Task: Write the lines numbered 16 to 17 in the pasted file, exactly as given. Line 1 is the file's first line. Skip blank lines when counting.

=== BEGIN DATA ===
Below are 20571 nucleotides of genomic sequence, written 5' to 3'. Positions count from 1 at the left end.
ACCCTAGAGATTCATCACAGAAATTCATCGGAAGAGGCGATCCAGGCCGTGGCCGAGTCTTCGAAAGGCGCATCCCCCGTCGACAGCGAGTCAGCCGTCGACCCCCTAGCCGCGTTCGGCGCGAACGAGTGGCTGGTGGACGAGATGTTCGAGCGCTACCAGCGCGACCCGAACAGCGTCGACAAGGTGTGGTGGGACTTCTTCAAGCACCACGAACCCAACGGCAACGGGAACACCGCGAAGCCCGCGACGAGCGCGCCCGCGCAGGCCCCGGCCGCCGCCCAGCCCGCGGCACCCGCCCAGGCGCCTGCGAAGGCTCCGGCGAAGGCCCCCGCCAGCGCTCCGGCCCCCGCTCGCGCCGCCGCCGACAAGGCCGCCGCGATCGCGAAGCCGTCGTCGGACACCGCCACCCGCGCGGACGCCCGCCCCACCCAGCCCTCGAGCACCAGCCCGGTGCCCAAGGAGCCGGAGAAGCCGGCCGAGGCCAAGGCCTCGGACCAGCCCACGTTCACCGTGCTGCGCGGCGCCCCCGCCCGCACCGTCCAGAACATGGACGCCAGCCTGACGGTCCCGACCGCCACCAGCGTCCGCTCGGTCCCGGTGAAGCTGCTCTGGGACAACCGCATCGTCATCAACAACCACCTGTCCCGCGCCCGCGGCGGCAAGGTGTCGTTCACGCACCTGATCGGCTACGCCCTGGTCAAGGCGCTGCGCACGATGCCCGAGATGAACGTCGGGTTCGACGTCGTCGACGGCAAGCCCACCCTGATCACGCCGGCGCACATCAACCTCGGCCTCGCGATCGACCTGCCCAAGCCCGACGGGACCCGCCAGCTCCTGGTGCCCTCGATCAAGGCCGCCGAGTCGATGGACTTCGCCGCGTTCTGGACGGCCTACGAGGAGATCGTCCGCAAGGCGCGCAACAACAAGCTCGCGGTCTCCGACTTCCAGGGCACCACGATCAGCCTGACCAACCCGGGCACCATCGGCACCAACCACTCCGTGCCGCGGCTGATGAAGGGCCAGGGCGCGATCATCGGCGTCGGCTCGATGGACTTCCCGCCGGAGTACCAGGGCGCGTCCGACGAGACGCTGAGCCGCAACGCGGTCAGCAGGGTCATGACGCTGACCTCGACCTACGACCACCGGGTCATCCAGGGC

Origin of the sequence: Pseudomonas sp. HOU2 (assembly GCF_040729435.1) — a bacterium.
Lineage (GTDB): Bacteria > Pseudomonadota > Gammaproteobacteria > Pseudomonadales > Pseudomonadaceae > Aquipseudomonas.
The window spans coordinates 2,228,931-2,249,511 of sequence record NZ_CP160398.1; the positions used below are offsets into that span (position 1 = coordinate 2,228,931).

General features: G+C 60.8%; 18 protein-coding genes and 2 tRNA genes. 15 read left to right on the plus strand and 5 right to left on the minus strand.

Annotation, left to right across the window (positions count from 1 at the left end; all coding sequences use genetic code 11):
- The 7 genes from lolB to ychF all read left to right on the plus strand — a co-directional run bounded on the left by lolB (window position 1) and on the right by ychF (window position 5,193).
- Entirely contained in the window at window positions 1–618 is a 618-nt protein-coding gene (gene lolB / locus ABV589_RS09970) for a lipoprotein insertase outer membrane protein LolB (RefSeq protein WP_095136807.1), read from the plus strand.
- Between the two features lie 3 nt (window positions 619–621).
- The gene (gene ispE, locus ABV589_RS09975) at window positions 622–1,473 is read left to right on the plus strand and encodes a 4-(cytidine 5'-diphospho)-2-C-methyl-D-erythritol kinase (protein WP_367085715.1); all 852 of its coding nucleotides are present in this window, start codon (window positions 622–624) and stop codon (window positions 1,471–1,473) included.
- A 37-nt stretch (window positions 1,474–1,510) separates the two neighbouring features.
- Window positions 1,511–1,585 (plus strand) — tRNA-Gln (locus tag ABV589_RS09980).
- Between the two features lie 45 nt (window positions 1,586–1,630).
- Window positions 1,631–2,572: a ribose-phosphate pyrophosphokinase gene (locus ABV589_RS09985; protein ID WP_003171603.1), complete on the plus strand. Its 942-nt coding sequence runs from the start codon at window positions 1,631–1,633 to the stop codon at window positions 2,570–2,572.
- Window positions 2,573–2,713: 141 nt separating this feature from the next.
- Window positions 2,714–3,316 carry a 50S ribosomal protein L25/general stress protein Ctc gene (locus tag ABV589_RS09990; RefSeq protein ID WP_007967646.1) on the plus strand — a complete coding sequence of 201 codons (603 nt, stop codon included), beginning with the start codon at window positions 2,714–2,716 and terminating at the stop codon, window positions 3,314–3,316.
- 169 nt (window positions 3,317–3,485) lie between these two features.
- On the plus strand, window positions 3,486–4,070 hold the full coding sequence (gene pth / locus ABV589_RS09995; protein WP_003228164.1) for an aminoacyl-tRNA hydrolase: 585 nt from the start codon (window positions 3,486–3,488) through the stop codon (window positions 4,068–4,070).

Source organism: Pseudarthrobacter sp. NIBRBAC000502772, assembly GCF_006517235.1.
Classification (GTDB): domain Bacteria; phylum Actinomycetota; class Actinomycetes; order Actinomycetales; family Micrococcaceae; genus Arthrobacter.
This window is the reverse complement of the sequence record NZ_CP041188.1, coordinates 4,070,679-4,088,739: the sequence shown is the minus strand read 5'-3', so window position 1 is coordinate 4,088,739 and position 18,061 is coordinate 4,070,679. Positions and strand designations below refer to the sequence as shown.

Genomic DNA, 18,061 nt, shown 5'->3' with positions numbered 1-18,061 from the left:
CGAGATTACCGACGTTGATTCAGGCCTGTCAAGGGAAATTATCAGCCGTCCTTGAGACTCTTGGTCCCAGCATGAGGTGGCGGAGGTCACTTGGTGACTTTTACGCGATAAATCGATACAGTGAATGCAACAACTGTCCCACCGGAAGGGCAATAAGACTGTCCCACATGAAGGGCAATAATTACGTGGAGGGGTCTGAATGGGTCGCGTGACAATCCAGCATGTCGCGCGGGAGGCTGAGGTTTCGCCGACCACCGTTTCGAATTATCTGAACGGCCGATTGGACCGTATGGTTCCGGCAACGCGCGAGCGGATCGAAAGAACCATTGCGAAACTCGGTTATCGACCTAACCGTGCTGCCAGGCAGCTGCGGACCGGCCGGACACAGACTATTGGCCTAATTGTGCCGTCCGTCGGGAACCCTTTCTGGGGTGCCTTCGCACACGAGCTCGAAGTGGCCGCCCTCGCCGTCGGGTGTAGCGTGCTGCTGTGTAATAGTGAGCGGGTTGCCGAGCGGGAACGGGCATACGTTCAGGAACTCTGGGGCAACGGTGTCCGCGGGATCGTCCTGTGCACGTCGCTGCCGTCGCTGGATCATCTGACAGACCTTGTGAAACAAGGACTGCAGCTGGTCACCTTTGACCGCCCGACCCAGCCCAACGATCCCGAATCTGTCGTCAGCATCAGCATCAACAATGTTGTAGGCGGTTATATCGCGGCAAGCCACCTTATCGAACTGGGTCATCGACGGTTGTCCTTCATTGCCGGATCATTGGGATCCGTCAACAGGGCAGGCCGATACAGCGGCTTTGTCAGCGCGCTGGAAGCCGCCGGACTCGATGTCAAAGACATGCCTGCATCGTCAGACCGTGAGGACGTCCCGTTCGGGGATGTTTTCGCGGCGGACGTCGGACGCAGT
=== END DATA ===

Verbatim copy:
- Window positions 2,573–2,713: 141 nt separating this feature from the next.
- Window positions 2,714–3,316 carry a 50S ribosomal protein L25/general stress protein Ctc gene (locus tag ABV589_RS09990; RefSeq protein ID WP_007967646.1) on the plus strand — a complete coding sequence of 201 codons (603 nt, stop codon included), beginning with the start codon at window positions 2,714–2,716 and terminating at the stop codon, window positions 3,314–3,316.